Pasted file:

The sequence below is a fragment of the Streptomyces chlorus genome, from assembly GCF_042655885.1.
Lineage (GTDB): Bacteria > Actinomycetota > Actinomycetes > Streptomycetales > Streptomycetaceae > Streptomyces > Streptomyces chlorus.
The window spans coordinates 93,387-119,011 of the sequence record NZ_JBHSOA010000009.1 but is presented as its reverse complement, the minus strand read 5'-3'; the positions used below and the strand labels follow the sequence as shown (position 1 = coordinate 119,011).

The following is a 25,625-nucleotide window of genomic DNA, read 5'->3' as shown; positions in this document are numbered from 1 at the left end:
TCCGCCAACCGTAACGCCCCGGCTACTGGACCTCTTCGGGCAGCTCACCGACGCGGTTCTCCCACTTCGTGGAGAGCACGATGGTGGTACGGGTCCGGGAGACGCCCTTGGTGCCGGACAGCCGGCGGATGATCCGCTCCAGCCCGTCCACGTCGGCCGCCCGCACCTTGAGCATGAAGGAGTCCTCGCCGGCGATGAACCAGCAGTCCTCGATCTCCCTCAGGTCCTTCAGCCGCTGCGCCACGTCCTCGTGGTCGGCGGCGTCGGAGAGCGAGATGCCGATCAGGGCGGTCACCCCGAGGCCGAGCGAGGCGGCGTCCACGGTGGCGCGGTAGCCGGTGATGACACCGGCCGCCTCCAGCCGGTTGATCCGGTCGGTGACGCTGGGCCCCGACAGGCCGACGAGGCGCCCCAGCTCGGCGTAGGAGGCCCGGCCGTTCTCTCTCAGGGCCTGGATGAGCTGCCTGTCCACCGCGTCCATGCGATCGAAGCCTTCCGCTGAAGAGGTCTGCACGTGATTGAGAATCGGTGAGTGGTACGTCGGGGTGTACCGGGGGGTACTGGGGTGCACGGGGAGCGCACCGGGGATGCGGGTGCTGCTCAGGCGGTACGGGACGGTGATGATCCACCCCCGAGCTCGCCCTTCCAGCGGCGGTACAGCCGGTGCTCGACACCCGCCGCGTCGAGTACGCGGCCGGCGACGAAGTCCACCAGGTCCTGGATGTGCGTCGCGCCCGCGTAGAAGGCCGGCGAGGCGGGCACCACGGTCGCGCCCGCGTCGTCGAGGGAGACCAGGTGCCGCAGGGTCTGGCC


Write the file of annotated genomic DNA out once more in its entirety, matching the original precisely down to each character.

The sequence below is a fragment of the Streptomyces chlorus genome, from assembly GCF_042655885.1.
Lineage (GTDB): Bacteria > Actinomycetota > Actinomycetes > Streptomycetales > Streptomycetaceae > Streptomyces > Streptomyces chlorus.
The window spans coordinates 93,387-119,011 of the sequence record NZ_JBHSOA010000009.1 but is presented as its reverse complement, the minus strand read 5'-3'; the positions used below and the strand labels follow the sequence as shown (position 1 = coordinate 119,011).

The following is a 25,625-nucleotide window of genomic DNA, read 5'->3' as shown; positions in this document are numbered from 1 at the left end:
TCCGCCAACCGTAACGCCCCGGCTACTGGACCTCTTCGGGCAGCTCACCGACGCGGTTCTCCCACTTCGTGGAGAGCACGATGGTGGTACGGGTCCGGGAGACGCCCTTGGTGCCGGACAGCCGGCGGATGATCCGCTCCAGCCCGTCCACGTCGGCCGCCCGCACCTTGAGCATGAAGGAGTCCTCGCCGGCGATGAACCAGCAGTCCTCGATCTCCCTCAGGTCCTTCAGCCGCTGCGCCACGTCCTCGTGGTCGGCGGCGTCGGAGAGCGAGATGCCGATCAGGGCGGTCACCCCGAGGCCGAGCGAGGCGGCGTCCACGGTGGCGCGGTAGCCGGTGATGACACCGGCCGCCTCCAGCCGGTTGATCCGGTCGGTGACGCTGGGCCCCGACAGGCCGACGAGGCGCCCCAGCTCGGCGTAGGAGGCCCGGCCGTTCTCTCTCAGGGCCTGGATGAGCTGCCTGTCCACCGCGTCCATGCGATCGAAGCCTTCCGCTGAAGAGGTCTGCACGTGATTGAGAATCGGTGAGTGGTACGTCGGGGTGTACCGGGGGGTACTGGGGTGCACGGGGAGCGCACCGGGGATGCGGGTGCTGCTCAGGCGGTACGGGACGGTGATGATCCACCCCCGAGCTCGCCCTTCCAGCGGCGGTACAGCCGGTGCTCGACACCCGCCGCGTCGAGTACGCGGCCGGCGACGAAGTCCACCAGGTCCTGGATGTGCGTCGCGCCCGCGTAGAAGGCCGGCGAGGCGGGCACCACGGTCGCGCCCGCGTCGTCGAGGGAGACCAGGTGCCGCAGGGTCTGGCC